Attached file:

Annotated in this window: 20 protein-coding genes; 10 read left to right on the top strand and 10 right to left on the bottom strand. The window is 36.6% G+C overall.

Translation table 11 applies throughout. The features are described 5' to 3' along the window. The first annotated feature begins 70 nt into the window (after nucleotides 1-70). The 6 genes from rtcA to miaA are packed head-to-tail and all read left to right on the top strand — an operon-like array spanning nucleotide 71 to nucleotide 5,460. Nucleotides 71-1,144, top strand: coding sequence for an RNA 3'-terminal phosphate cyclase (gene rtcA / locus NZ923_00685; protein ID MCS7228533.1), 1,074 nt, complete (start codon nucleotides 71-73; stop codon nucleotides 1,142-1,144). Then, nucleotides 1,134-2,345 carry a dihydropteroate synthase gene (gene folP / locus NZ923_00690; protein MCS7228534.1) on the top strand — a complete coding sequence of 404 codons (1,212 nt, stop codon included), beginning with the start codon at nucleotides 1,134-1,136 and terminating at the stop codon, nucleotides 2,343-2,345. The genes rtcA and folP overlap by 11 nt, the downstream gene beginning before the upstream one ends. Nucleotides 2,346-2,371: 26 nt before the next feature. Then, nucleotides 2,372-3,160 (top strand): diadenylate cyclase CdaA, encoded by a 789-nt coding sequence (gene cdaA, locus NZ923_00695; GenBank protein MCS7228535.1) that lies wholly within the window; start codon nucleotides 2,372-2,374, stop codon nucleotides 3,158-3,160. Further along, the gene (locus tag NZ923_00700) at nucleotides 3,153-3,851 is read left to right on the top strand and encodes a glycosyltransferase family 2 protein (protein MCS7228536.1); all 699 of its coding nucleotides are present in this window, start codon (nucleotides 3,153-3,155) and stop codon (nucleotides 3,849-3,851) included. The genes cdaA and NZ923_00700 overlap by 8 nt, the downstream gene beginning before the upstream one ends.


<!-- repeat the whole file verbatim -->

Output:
Annotated in this window: 20 protein-coding genes; 10 read left to right on the top strand and 10 right to left on the bottom strand. The window is 36.6% G+C overall.

Translation table 11 applies throughout. The features are described 5' to 3' along the window. The first annotated feature begins 70 nt into the window (after nucleotides 1-70). The 6 genes from rtcA to miaA are packed head-to-tail and all read left to right on the top strand — an operon-like array spanning nucleotide 71 to nucleotide 5,460. Nucleotides 71-1,144, top strand: coding sequence for an RNA 3'-terminal phosphate cyclase (gene rtcA / locus NZ923_00685; protein ID MCS7228533.1), 1,074 nt, complete (start codon nucleotides 71-73; stop codon nucleotides 1,142-1,144). Then, nucleotides 1,134-2,345 carry a dihydropteroate synthase gene (gene folP / locus NZ923_00690; protein MCS7228534.1) on the top strand — a complete coding sequence of 404 codons (1,212 nt, stop codon included), beginning with the start codon at nucleotides 1,134-1,136 and terminating at the stop codon, nucleotides 2,343-2,345. The genes rtcA and folP overlap by 11 nt, the downstream gene beginning before the upstream one ends. Nucleotides 2,346-2,371: 26 nt before the next feature. Then, nucleotides 2,372-3,160 (top strand): diadenylate cyclase CdaA, encoded by a 789-nt coding sequence (gene cdaA, locus NZ923_00695; GenBank protein MCS7228535.1) that lies wholly within the window; start codon nucleotides 2,372-2,374, stop codon nucleotides 3,158-3,160. Further along, the gene (locus tag NZ923_00700) at nucleotides 3,153-3,851 is read left to right on the top strand and encodes a glycosyltransferase family 2 protein (protein MCS7228536.1); all 699 of its coding nucleotides are present in this window, start codon (nucleotides 3,153-3,155) and stop codon (nucleotides 3,849-3,851) included. The genes cdaA and NZ923_00700 overlap by 8 nt, the downstream gene beginning before the upstream one ends.